The county of Essex where I grew up has some choice odonata specialities, two of which prior to yesterday I had recorded just once each. These are Blue-eyed (or Southern Migrant) Hawker dragonfly and Scarce Emerald damselfly that occur in marshlands along the northern shore of the Thames estuary. When both were reported last weekend from a particular drainage dyke on West Canvey Marsh this was an opportunity to experience them properly. I had seen just one deformed individual of the first-named previously (see here), while the latter was a matter of removing all doubt.
This is the fourth season since Blue-eyed Hawker arrived in England around here. When news got out from Wat Tyler Country Park on the southern outskirts of Basildon in 2014, the odo equivalent of a mass twitch ensued. Prior to then there had been just three national records. In mainland Europe the species is present permanently only around the Mediterranean, but there can be influxes further north in hot summers. It’s range in Essex has expanded somewhat since 2014, thankfully since a country park in the school summer holiday is not an ideal environment for serious observation.
I parked at South Benfleet railway station and walked out across Benfleet Creek, arriving on site just before midday. Opposite a local authority recycling facility a public footpath gives access to a stretch of sea wall (TQ779852) to the southern side of which lies the ditch in question. It didn’t take long to encounter a first Blue-eyed Hawker (pictured below): a medium sized, bright blue hawker with even more vivid blue eyes. Even by dragonfly standards these are seriously beautiful creatures, if a little prone to grassy poses.
The weekend post on the BDS sightings page cited more than 30 males along the length of this dyke. I continued to walk westwards and began to see Emerald damselflies as well, but were they of the right variety? I had forgotten to read up on the diagnostics before leaving the station car park, but now some of it came back to me and on the back of the camera these insects looked right for Scarce Emerald. Company arrived at this point in the form of two more odo hunters, one of whom said this was the place to see what is a highly localised damselfly 20 years ago. But both were much more interested in the star hawkers.
On reviewing my pictures (below) they all showed the correct characteristics for Scarce Emerald. Abdominal segment 1 and half of 2 are blue, with two darker spots on the blue part of segment 2. In Common Emerald both segments are plain blue. The second key diagnostic is the inner anal appendages that in Scarce Emerald are broader and more inwardly curved than for common. Brooks and Lewington also cites squarer shape of the pterostigma (black wing tags) and brighter blue eyes.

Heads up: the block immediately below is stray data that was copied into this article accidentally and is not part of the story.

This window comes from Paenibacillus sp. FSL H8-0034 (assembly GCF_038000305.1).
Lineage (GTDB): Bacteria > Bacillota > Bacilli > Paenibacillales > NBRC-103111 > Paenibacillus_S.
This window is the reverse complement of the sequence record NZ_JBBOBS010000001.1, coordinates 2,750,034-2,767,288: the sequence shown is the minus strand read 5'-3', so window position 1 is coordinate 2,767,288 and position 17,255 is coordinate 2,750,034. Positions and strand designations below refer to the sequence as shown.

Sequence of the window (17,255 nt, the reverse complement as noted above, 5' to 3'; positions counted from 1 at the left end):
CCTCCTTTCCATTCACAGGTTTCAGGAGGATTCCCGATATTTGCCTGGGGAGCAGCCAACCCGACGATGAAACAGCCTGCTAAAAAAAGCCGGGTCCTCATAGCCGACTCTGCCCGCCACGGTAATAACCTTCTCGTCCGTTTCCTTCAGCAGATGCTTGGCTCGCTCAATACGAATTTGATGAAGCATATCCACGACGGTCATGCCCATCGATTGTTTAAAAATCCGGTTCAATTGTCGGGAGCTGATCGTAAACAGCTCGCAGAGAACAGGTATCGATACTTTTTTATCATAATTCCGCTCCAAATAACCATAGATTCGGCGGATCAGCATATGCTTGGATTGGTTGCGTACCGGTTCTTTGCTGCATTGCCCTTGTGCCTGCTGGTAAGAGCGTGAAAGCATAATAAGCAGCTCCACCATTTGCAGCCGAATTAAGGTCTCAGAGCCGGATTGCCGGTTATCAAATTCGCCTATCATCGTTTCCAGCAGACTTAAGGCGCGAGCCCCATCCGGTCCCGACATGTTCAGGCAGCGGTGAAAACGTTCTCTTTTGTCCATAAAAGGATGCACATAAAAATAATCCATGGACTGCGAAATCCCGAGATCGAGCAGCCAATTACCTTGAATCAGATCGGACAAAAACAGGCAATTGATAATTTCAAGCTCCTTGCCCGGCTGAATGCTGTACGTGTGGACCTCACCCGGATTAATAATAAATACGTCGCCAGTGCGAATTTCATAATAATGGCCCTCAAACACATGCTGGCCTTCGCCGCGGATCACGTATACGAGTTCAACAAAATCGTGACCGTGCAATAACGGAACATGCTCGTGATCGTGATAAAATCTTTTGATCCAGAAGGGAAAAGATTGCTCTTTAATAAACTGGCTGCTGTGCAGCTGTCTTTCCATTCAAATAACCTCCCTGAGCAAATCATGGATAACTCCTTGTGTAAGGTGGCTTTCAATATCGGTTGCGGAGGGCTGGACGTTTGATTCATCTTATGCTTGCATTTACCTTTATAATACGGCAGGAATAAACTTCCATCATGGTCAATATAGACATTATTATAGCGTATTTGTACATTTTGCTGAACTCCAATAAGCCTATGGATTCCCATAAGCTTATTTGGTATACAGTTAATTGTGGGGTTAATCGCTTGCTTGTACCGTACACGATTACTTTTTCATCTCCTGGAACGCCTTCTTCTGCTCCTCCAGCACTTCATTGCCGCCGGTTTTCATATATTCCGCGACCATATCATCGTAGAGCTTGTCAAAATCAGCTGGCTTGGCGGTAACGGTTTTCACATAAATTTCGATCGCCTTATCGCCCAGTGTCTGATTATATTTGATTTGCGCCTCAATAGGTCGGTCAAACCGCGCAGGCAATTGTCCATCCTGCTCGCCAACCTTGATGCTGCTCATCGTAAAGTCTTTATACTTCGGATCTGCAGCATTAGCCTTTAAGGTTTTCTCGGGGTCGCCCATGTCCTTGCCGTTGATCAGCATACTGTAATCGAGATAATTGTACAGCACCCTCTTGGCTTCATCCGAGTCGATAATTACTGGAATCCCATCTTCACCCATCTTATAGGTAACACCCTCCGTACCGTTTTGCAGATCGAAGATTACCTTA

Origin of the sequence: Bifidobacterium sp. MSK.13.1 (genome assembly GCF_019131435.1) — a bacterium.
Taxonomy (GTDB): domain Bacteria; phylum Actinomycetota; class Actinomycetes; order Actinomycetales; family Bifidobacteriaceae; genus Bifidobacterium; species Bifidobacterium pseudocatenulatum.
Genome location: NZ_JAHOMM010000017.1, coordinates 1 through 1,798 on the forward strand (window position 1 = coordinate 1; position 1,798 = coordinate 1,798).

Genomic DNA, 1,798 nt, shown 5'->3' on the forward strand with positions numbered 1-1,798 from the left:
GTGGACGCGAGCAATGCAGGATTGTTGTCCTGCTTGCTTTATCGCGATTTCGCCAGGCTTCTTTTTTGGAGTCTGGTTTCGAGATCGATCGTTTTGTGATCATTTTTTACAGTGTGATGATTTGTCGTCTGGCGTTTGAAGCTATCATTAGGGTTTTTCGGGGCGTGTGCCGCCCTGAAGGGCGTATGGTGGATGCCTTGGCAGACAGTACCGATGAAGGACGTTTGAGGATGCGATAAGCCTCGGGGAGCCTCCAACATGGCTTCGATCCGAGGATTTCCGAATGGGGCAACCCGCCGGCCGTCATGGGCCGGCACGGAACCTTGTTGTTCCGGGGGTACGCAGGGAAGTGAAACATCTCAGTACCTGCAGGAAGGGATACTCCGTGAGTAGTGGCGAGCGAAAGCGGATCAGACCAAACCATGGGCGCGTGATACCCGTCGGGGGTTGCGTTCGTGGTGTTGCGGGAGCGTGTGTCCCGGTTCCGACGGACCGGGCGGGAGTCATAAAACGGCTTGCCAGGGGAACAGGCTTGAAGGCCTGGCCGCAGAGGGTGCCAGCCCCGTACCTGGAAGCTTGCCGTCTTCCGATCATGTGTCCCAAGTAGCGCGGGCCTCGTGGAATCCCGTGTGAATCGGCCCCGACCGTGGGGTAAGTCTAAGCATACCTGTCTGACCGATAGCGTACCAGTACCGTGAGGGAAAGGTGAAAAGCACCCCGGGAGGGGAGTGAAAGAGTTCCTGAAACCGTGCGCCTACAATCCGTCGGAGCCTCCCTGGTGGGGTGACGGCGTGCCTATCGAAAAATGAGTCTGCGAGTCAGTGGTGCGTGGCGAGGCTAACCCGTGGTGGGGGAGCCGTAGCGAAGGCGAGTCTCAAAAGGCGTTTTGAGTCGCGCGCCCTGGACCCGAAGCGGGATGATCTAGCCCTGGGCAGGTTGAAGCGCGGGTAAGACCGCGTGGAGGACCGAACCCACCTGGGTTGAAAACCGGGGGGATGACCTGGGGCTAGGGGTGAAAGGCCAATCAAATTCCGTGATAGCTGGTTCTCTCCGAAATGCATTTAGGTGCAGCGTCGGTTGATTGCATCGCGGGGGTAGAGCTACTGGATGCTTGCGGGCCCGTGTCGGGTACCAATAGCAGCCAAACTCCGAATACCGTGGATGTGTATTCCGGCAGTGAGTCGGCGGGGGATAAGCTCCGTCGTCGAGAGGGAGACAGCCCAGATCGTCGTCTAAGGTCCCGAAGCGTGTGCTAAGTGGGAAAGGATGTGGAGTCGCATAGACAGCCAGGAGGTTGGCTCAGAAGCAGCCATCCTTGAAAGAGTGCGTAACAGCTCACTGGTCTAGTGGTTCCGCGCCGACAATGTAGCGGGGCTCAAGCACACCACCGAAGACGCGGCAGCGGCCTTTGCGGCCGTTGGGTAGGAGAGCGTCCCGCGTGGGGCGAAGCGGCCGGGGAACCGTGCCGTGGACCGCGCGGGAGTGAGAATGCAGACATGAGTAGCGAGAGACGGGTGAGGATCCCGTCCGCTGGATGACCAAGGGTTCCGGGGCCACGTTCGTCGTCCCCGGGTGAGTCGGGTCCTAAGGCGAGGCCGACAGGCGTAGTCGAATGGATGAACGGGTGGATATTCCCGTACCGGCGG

It had been much easier to identify this insect positively here than at nearby RSPB Bowers Marsh a year ago (see here). Then just one or two had been mixed in with Common Emerald and were in immature colouring. There were many more at the Canvey Island site this time as the BDS sighting had stated. So all doubt concerning what was the final species on my English damselfly list has been well and truly removed.
I next continued searching along the dyke for more Blue-eyed Hawker, counting 12 males on the walk out but there seemed to be more on the way back. One of the people I spoke to had counted 21, so between 20 and 30 at this site seems a reasonable estimate. I only hope there are females around too so this most attractive dragonfly can continue to establish itself, but I didn’t see any mating pairs on this visit. What I did see at intervals were hovering males at head height, patrolling up and down the ditch.
BEH has a penchant for hovering, keeping still for relatively longer than other hawkers, which makes it easier to photograph. The upper picture, above was the icing on the cake of a pleasing experience, while I also like the lower capture of the dragonfly through it’s own wings. It is always a bonus to obtain flight shots. This had been a fairly brief visit of around three hours, in between peak periods on the M25 motorway, and I would like to come here again for longer in the future. With more reports getting out on-line I suspect this site will be very well attended this summer.